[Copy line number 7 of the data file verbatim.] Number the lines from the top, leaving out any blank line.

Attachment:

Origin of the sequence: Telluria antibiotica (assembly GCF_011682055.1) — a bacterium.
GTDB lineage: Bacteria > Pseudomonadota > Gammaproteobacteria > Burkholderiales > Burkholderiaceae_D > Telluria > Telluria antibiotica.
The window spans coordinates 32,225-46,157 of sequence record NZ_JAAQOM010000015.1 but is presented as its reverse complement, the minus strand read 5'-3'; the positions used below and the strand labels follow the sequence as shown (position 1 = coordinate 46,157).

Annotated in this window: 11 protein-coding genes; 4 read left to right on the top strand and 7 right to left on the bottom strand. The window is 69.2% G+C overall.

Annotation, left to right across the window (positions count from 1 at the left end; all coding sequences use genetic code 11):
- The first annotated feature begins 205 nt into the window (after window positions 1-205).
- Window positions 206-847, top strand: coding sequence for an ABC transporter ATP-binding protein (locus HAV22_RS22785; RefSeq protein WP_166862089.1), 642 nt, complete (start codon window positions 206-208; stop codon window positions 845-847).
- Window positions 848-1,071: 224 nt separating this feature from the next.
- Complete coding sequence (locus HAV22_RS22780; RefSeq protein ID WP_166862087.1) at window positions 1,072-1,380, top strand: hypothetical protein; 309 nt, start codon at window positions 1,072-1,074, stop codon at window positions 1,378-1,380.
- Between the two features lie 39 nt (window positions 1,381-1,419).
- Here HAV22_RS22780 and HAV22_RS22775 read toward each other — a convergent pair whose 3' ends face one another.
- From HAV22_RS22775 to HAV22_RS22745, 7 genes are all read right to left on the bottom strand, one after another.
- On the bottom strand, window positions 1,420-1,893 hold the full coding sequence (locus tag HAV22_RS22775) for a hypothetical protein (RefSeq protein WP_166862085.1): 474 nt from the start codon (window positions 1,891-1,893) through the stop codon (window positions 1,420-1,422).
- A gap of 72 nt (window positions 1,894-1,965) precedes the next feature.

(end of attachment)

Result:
- Window positions 206-847, top strand: coding sequence for an ABC transporter ATP-binding protein (locus HAV22_RS22785; RefSeq protein WP_166862089.1), 642 nt, complete (start codon window positions 206-208; stop codon window positions 845-847).